Late last week, a federal judge found that Google may have breached federal and California wiretapping laws.
The decision by U.S. District Judge Lucy Koh was issued in a proposed class-action suit that accuses Google of wiretapping Gmail as part of its business model. Google filed to have the case dismissed under a section of the Wiretap Act that authorizes e-mail providers to “intercept messages if the interception facilitated the message’s delivery or was incidental to the functioning of the service in general.”
Judge Koh wrote, “Accordingly, the statutory scheme suggests that Congress did not intend to allow electronic communication service providers unlimited leeway to engage in any interception that would benefit their business models, as Google contends. In fact, this statutory provision would be superfluous if the ordinary course of business exception were as broad as Google suggests.”
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Google's Gmail has 450 million users globally.
This decision also leveled a blow to Yahoo for scanning its users’ messages. Yahoo's free e-mail platform has over 300 million users. Outlook's free webmail offering, in contrast, does not scan the messages of its 400 million users.
This latest decision is the second time this month that Google was found potentially liable for wiretapping in federal court.
Google asked a federal appeals court to reconsider a recent ruling that found Google potentially guilty of wiretapping when it secretly intercepted data on open Wi-Fi routers.
Google said the decision rendered on Sept. 10 by the 9th U.S. Circuit Court of Appeals "will create confusion about which over-the-air signals are protected by the Wiretap Act, including broadcast television."
That case is based on all most a dozen combined lawsuits. These lawsuits seek damages from Google for eavesdropping on open Wi-Fi networks from its Street View mapping cars. The vehicles were equipped with Wi-Fi-sniffing hardware to record the names and MAC addresses of routers. Google says it did this to improve their Google location-specific services. The car also gathered bits and pieces of information.
Yesterday Google petitioned the San Francisco appeals court to reconsider its decision. This decision seriously wounds its wiretapping defense in the Gmail case. A trial date has not been set.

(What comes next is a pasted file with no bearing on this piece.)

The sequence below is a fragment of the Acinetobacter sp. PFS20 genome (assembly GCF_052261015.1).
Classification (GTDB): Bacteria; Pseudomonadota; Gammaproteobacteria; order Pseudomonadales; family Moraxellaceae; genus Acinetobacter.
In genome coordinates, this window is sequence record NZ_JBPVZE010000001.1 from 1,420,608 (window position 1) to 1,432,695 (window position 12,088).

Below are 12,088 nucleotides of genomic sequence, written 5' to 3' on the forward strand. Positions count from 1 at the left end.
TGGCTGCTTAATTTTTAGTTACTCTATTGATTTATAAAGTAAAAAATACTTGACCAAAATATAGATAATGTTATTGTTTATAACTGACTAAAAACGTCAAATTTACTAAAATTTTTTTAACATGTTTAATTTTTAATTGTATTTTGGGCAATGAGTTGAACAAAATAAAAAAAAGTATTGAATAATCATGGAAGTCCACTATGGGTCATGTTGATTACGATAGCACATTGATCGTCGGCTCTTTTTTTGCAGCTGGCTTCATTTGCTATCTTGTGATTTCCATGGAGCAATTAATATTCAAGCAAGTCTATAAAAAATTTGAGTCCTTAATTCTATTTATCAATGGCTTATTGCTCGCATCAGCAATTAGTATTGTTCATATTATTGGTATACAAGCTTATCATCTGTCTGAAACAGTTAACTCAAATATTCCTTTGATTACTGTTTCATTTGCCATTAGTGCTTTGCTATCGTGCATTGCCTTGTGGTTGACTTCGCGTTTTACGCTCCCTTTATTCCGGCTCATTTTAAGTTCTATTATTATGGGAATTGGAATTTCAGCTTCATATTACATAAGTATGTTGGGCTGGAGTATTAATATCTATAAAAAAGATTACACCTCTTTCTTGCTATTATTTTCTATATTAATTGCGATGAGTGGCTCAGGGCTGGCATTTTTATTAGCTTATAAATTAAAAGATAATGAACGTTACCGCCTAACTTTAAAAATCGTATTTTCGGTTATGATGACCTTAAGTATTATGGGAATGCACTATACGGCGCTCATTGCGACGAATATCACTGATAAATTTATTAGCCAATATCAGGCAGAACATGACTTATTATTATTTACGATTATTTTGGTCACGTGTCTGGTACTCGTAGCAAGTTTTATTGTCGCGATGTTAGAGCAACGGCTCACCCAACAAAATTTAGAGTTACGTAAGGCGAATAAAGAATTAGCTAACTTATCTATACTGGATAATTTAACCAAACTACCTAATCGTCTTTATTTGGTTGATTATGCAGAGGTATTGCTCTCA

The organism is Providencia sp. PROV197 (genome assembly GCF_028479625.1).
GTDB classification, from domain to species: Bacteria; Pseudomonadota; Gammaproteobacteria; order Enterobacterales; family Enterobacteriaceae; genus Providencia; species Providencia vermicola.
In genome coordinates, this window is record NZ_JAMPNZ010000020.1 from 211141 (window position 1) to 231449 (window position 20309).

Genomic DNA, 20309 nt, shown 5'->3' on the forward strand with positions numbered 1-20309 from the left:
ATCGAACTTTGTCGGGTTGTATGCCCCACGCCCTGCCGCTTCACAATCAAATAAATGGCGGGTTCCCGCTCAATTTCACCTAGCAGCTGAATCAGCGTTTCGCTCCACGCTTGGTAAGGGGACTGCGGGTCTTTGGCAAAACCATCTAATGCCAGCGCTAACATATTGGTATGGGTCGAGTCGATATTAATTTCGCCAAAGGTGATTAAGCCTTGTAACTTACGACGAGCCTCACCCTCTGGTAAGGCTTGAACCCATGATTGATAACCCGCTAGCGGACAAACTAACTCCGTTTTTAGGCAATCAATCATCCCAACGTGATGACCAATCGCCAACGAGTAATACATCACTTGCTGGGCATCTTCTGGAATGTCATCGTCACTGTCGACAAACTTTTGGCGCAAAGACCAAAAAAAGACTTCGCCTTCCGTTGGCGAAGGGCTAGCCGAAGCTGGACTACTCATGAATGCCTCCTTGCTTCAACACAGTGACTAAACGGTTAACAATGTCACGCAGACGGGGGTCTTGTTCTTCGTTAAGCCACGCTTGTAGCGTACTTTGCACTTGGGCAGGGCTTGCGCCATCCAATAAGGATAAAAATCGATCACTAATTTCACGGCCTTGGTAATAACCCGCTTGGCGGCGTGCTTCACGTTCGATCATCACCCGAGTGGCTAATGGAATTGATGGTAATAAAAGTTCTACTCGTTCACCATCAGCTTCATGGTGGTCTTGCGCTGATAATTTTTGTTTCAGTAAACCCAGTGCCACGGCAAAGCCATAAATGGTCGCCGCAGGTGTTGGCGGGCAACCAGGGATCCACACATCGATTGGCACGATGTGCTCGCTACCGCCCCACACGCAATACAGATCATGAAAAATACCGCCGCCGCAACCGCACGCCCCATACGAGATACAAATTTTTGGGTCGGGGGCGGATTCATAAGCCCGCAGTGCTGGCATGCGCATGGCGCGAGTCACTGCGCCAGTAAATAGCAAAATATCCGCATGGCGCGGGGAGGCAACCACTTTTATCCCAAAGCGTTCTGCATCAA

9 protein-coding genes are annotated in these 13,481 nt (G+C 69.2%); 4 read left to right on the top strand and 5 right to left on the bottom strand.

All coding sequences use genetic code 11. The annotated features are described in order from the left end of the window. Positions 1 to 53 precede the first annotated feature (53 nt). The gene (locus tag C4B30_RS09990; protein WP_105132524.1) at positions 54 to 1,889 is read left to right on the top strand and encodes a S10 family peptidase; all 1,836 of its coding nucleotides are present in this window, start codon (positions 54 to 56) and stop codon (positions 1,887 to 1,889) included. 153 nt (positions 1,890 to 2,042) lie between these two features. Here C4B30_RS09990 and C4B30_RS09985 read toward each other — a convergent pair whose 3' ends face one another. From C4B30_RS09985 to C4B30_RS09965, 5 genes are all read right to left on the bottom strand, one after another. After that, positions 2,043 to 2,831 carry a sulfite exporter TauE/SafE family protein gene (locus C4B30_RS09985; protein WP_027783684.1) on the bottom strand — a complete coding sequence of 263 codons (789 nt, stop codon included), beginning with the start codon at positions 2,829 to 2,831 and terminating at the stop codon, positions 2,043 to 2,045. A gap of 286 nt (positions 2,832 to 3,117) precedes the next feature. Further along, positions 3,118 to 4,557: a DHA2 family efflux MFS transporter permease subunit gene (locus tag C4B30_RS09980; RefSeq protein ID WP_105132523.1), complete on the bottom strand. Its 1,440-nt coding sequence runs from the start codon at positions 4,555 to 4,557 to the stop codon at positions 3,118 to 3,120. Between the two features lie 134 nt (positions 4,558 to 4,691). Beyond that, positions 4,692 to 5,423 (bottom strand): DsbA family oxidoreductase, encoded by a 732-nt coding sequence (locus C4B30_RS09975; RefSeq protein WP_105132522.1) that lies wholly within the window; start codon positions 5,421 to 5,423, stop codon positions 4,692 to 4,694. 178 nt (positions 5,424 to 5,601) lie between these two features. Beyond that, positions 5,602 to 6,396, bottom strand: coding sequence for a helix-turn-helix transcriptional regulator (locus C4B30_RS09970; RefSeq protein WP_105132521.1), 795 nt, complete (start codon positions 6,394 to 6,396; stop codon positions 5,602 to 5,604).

“The ruling means federal and state wiretap laws apply to the internet. It’s a tremendous victory for online privacy. Companies like Google can’t simply do whatever they want with our data and emails,” said Jon Simpson, the privacy director for Consumer Watchdog of Santa Monica, Calif.
Google said in a statement that it was “disappointed” with the ruling and was considering its legal options. “Automated scanning lets us provide Gmail users with security and spam protection, as well as great features like Priority inbox,” the company said.
Google is not automatically eligible to appeal the ruling to the 9th U.S. Circuit Court of Appeals. It must ask Koh to grant permission in what is known as an interlocutory appeal. Because of the important legal issue, Koh is likely to grant an appeal rather than having a trial first.
Google maintained that Gmail users have consented to the scanning because of its end-user agreement.
Judge Koh, however, said the agreement did not adequately spell out to consumers that Google was reading messages. What’s more, Koh outright rejected Google’s contention that non-Gmail users consented to the scanning of their messages when their communications interact with Gmail’s platform.
According to Koh:
Google further contends that because of the way that email operates, even non-Gmail users knew that their emails would be intercepted, and accordingly that non-Gmail users impliedly consented to the interception. Therefore, Google argues that in all communications, both parties — regardless of whether they are Gmail users — have consented to the reading of emails. The Court rejects Google’s contentions with respect to both explicit and implied consent. Rather, the Court finds that it cannot conclude that any party — Gmail users or non-Gmail users — has consented to Google’s reading of email for the purposes of creating user profiles or providing targeted advertising. Google points to its Terms of Service and Privacy Policies, to which all Gmail and Google Apps users agreed, to contend that these users explicitly consented to the interceptions at issue. The Court finds, however, that those policies did not explicitly notify Plaintiffs that Google would intercept users’ emails for the purposes of creating user profiles or providing targeted advertising.
Edited by Alisen Downey